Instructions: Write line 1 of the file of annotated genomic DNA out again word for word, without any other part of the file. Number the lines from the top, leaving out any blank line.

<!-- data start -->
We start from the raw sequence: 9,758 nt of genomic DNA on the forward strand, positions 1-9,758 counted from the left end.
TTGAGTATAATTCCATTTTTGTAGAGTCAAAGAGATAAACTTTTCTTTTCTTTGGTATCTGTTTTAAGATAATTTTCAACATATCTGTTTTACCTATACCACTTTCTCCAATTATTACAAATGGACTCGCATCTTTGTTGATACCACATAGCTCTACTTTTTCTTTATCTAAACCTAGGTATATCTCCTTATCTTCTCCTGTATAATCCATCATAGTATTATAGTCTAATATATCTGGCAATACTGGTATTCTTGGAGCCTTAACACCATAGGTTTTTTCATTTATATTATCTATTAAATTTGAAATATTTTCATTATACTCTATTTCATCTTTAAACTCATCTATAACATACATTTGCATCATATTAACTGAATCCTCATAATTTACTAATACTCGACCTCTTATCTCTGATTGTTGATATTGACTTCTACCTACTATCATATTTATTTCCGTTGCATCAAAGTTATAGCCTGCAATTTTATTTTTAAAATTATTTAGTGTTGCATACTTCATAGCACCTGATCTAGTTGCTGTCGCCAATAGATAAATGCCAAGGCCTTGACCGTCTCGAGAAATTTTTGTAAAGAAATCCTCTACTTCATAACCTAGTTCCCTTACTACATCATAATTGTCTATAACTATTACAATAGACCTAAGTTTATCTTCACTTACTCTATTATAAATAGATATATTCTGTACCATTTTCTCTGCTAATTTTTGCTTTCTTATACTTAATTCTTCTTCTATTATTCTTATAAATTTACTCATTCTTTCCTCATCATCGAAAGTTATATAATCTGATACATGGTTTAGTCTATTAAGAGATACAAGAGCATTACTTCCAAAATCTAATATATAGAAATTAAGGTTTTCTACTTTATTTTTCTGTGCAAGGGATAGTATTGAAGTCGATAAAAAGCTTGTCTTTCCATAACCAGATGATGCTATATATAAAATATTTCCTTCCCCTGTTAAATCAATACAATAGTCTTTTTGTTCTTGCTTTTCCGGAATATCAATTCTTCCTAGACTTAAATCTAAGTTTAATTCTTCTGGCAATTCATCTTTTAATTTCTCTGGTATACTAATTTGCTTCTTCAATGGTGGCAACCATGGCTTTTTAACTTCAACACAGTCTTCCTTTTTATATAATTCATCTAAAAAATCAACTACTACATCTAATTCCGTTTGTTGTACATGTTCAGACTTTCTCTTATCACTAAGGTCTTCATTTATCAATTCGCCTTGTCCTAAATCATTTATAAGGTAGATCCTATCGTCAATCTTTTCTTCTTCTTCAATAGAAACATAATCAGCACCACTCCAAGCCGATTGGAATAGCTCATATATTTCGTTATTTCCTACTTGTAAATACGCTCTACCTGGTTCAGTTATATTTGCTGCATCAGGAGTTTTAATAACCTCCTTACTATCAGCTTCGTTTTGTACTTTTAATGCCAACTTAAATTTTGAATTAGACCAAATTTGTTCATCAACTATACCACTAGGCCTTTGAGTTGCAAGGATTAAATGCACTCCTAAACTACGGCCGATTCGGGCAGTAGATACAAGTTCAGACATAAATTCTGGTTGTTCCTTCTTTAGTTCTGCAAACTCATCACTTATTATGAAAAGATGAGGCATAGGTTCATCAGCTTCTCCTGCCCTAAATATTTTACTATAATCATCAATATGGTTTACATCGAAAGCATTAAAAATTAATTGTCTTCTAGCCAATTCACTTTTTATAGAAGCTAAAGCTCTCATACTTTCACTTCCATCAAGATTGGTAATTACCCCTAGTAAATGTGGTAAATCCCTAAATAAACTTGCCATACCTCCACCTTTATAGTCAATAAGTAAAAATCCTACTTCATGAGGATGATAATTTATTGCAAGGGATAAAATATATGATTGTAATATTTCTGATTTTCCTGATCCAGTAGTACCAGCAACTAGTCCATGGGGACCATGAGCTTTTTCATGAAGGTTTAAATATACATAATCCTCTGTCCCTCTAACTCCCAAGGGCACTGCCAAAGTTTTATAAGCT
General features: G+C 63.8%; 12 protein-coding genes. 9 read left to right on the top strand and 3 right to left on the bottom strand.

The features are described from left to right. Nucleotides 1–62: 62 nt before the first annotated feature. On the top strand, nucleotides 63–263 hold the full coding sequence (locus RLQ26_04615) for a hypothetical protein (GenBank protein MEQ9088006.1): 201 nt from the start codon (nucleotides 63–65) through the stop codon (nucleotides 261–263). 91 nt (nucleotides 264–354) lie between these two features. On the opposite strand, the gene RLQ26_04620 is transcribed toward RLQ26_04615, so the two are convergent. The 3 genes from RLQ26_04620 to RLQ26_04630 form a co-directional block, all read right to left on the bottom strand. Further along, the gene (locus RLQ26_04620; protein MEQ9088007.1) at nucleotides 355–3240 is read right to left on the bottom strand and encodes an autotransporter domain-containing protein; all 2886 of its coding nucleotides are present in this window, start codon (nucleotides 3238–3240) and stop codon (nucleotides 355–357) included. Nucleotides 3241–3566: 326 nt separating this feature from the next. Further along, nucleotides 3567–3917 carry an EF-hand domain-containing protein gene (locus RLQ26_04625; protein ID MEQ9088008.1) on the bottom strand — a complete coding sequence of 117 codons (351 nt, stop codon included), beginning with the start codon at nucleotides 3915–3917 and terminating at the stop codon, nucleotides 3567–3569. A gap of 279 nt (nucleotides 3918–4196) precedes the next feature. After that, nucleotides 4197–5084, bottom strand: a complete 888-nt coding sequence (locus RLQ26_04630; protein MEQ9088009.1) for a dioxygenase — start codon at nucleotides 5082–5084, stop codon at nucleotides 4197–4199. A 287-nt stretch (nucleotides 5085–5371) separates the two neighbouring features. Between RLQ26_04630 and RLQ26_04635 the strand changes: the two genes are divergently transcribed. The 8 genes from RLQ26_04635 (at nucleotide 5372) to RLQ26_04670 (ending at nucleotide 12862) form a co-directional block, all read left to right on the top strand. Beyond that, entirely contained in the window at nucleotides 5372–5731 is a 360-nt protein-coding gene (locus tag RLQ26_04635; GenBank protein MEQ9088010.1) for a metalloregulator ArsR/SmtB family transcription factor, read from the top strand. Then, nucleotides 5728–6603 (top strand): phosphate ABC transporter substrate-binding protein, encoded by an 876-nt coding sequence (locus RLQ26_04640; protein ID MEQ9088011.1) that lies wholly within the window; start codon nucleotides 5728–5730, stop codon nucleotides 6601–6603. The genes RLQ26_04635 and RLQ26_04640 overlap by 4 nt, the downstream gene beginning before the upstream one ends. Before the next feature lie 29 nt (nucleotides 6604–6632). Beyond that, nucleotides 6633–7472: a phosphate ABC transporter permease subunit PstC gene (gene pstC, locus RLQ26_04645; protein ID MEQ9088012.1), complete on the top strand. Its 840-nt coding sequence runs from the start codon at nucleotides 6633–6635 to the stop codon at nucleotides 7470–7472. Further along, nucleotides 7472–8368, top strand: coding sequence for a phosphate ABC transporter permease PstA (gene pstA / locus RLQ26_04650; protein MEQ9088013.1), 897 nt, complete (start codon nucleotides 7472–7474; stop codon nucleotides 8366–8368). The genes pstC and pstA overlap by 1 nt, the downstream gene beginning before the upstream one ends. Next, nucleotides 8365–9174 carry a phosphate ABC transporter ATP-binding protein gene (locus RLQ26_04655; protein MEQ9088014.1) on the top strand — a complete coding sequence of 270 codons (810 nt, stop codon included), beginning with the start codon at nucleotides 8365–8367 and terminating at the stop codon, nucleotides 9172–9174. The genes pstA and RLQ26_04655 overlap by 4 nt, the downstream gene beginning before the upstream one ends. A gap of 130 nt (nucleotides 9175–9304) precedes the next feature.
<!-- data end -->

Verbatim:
We start from the raw sequence: 9,758 nt of genomic DNA on the forward strand, positions 1-9,758 counted from the left end.